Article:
Diverging from other states, the Illinois Supreme Court held last May that statutory damages under the Telephone Consumer Protection Act (“TCPA”) are not punitive, but remedial and therefore, insurable under commercial general liability insurance policies. See Standard Mutual Ins. Co. v. Lay, 989 N.E. 3d 591 (Ill. 2013). As a result of that decision, Judge Lefkow, district judge for the Northern District of Illinois, recently ordered insurers to cover a $6 million class settlement where defendant acted with a reasonable anticipation of its liability when it entered into the settlement with the plaintiff without input from its insurers. See Maxum Indemnity Co. and Security Ins. Co. of Harford v. Eclipse Mfg. Co. et al., Case No. 06-cv-4946 (N.D.Ill. Nov. 1, 2013). Generally, an insurer is only obligated to cover settlement if the insurer participates in settlement efforts. If a settlement, however, is reached in reasonable anticipation of liability, an insurer may be obligated to cover the settlement despite its lack of participation in settlement negotiations. Notably, an insured need not establish actual liability. Because Standard Mutual foreclosed the insurers’ argument that they did not need to indemnify for punitive statutory damages, the insurers were found obligated to cover the $6 million class settlement upon Judge Lefkow’s finding that the settlement was reached in reasonable anticipation of liability.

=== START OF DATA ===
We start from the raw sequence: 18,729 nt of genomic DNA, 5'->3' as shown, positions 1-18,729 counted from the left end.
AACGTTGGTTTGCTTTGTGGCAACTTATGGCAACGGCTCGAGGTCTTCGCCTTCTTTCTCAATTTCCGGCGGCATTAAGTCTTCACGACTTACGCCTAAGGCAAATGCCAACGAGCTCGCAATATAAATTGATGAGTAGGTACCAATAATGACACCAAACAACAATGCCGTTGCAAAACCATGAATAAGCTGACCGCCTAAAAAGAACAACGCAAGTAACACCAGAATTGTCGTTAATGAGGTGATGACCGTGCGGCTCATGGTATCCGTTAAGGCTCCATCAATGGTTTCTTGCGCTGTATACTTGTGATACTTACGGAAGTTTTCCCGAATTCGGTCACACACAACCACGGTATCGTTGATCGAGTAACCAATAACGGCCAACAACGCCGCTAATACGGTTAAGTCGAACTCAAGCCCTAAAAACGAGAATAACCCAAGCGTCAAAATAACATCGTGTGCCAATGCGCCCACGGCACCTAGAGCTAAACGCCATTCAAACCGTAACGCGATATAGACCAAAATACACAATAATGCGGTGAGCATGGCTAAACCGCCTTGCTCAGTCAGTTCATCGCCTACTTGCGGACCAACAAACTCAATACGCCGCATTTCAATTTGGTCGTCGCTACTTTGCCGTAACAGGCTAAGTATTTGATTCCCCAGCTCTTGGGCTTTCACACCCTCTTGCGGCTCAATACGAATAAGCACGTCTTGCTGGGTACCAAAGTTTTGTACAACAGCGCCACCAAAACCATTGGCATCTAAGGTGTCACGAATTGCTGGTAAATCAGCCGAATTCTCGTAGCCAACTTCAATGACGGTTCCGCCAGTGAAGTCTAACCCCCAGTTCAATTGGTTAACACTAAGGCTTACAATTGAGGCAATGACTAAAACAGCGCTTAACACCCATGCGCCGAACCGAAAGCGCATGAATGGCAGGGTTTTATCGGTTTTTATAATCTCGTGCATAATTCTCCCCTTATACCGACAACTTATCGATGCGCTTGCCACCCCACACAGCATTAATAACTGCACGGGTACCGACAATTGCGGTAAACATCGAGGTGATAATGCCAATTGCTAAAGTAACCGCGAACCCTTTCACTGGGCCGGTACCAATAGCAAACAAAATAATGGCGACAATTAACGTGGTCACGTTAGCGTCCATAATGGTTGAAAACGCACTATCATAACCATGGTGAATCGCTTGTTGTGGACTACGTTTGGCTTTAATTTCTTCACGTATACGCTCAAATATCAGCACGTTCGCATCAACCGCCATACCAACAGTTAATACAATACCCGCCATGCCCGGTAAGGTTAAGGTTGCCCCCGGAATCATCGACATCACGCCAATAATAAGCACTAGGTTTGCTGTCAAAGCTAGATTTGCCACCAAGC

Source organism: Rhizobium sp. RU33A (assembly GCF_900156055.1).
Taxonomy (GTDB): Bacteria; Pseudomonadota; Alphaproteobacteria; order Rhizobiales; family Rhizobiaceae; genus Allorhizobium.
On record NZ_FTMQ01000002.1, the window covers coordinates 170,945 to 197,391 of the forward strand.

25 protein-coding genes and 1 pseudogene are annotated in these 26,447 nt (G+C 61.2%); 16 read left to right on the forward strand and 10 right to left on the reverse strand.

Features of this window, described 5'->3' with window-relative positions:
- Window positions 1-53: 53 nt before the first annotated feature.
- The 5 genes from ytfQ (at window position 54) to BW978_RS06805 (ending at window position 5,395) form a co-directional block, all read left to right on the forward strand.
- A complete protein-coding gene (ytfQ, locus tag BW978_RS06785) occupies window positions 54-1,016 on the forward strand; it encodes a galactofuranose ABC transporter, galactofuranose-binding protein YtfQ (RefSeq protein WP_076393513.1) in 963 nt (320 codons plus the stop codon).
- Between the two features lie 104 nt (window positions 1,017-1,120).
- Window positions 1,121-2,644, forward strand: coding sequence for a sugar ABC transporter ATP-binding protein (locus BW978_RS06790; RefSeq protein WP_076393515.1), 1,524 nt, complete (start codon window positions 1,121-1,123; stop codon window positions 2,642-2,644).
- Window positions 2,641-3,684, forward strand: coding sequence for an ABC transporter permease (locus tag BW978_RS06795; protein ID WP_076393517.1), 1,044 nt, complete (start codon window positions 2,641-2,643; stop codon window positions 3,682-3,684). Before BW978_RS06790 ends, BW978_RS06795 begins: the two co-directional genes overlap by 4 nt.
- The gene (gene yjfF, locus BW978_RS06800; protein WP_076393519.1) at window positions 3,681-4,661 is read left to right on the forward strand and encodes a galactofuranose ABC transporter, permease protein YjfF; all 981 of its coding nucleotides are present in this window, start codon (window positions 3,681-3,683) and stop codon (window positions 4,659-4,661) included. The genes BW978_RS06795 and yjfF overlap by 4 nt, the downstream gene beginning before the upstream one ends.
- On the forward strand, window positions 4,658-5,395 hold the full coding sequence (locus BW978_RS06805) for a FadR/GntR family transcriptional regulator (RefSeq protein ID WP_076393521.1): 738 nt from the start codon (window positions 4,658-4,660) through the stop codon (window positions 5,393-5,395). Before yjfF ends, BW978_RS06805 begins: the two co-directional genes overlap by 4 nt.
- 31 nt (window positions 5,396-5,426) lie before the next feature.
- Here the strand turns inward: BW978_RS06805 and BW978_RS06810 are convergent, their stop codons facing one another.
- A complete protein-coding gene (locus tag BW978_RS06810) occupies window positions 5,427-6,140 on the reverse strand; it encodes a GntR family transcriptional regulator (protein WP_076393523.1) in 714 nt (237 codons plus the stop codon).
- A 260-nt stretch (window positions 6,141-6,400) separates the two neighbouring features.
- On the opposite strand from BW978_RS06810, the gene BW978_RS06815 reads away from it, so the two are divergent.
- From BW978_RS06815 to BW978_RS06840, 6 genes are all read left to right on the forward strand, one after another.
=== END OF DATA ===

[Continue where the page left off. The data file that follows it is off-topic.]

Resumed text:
In light of the Standard Mutual and Maxum decisions, insurance companies should carefully consider their coverage obligations related to actions brought under the TCPA. Likewise, businesses and individuals hit with TCPA claims should immediately assess whether the claims have been properly tendered, or whether effort should be made to have their insurance carrier reverse a past coverage decision.
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